Cross appeals from a judgment of the Supreme Court (Lebous, J.), entered May 11, 2010 in Broome County, which, among other things, granted petitioner's application, in a proceeding pursuant to CPLR article 78, to annul the Hearing Officer's ruling that petitioner bore the burden of proof at a General Municipal Law § 207-a hearing.
The opinion of the court was delivered by: Egan Jr., J.
Calendar Date: May 26, 2011
Before: Rose, J.P., Malone Jr., Stein, McCarthy and Egan Jr., JJ.
Petitioner, a firefighter for respondent City of Binghamton, sustained a work-related injury in December 2007, as a result of which he applied for and was granted benefits pursuant to General Municipal Law § 207-a. In May 2009, petitioner was examined by a physician retained by the City and thereafter ordered to return to work or risk termination of his benefits. Petitioner timely appealed the City's return to work order, and the City thereafter appointed a Hearing Officer and scheduled an administrative hearing to determine petitioner's continued eligibility for benefits.
During a prehearing conference, an issue arose as to which party would bear the burden of proof, and the Hearing Officer subsequently ruled that petitioner, as the party challenging the City's return to work order, would bear the burden of establishing that he was not in fact fit to return to work. Petitioner thereafter commenced this CPLR article 78 proceeding against the City and respondent Matthew T. Ryan, as the City's Mayor and Commissioner of Public Safety, seeking a stay of the underlying hearing and annulment of the Hearing Officer's ruling as to the burden of proof. Respondents answered and raised as an affirmative defense petitioner's failure to exhaust his administrative remedies. Supreme Court granted the petition and respondents now appeal. Additionally, petitioner cross-appeals from so much of Supreme Court's judgment as found that certain procedures or guidelines applied to the underlying administrative proceeding.
We reverse and dismiss the petition. The case law makes clear that "one who objects to the act of an administrative agency must exhaust available administrative remedies before being permitted to litigate in a court of law" (Watergate II Apts. v Buffalo Sewer Auth., 46 NY2d 52, 57 ; accord Matter of Connor v Town of Niskayuna, 82 AD3d 1329, 1330 ; Matter of Ford v Snashall, 275 AD2d 493, 494 ). Because application of the doctrine "furthers the salutory goal of . . . preventing premature judicial interference" with the administrative process (Watergate II Apts. v Buffalo Sewer Auth., 46 NY2d at 57), exceptions thereto are limited -- namely, "when the agency's action is challenged as unconstitutional, resort to an administrative remedy would be futile or pursuit of the administrative remedy would cause irreparable injury" (Matter of Ford v Snashall, 275 AD2d at 494; see Town of Oyster Bay v Kirkland, 81 AD3d 812, 815 , appeal dismissed ___ NY3d ___ [June 23, 2011]). Thus, "[a]bsent extraordinary circumstances, courts are constrained not to interject themselves into ongoing administrative proceedings until final resolution of those proceedings before the agency" (Town of Oyster Bay v Kirkland, 81 AD3d at 815 [internal quotation marks and citations omitted]).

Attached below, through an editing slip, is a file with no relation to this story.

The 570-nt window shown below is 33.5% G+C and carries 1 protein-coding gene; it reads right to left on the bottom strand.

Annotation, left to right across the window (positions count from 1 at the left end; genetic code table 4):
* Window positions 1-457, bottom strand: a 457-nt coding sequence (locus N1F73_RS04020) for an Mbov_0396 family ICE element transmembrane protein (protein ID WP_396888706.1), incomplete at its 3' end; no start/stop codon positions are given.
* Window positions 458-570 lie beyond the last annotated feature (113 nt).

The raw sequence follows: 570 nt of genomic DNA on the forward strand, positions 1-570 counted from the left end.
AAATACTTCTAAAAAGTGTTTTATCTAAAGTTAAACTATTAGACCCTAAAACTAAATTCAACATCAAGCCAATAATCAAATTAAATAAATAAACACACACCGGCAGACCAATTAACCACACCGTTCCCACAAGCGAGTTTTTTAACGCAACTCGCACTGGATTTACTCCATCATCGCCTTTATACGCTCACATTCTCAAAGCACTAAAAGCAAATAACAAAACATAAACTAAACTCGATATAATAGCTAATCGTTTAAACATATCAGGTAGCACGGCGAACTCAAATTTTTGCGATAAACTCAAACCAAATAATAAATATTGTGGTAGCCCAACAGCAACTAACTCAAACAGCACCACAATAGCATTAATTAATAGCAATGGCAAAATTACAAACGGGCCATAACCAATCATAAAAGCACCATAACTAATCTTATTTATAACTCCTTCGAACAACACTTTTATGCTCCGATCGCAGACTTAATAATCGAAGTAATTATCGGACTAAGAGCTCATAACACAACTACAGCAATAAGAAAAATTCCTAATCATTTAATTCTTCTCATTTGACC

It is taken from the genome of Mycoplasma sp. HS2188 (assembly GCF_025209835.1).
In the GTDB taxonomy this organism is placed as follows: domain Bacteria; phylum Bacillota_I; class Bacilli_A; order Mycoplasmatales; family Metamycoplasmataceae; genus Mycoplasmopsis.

Here, the Hearing Officer's ruling as to which party must bear the burden of proof at the scheduled administrative hearing is interlocutory in nature (see Matter of Lempesis v Mills, 300 AD2d 733, 733 ) and, as such, "is not subject to review pursuant to CPLR article 78 until the administrative proceeding is completed and a final determination is rendered" (Matter of Patchogue Nursing Ctr. v New York State Dept. of Health, 189 AD2d 1054, 1056 , lv denied 81 NY2d 711 ). Should petitioner be aggrieved by the final determination made at the conclusion of his administrative hearing, "he may at that time contest the interlocutory rulings made during the course thereof" (Matter of Ford v Snashall, 275 AD2d at 494; see People ex rel. Victory v Herbert, 277 AD2d 933, 934 , lv denied 96 NY2d 705 ; Matter of Patchogue Nursing Ctr. v New York State Dept. of Health, 189 AD2d at 1056). In the interim, the mere assertion of a due process violation does not excuse petitioner from pursuing available administrative remedies that can afford the requested relief (see Town of Oyster Bay v Kirkland, 81 AD3d at 816; Arbor Hill Partners v New York State Commr. of Hous. & Community Renewal, 267 AD2d 675, 676 n ; Matter of Valvano v Jones, 122 AD2d 336, 336 ). In light of this conclusion, we need not address the parties' remaining contentions regarding the particular procedures or guidelines to be applied at the administrative hearing.
Rose, J.P., Malone Jr., Stein and McCarthy, JJ., concur.
ORDERED that the judgment is reversed, on the law, without costs, and petition dismissed.
Robert D. Mayberger Clerk of the Court
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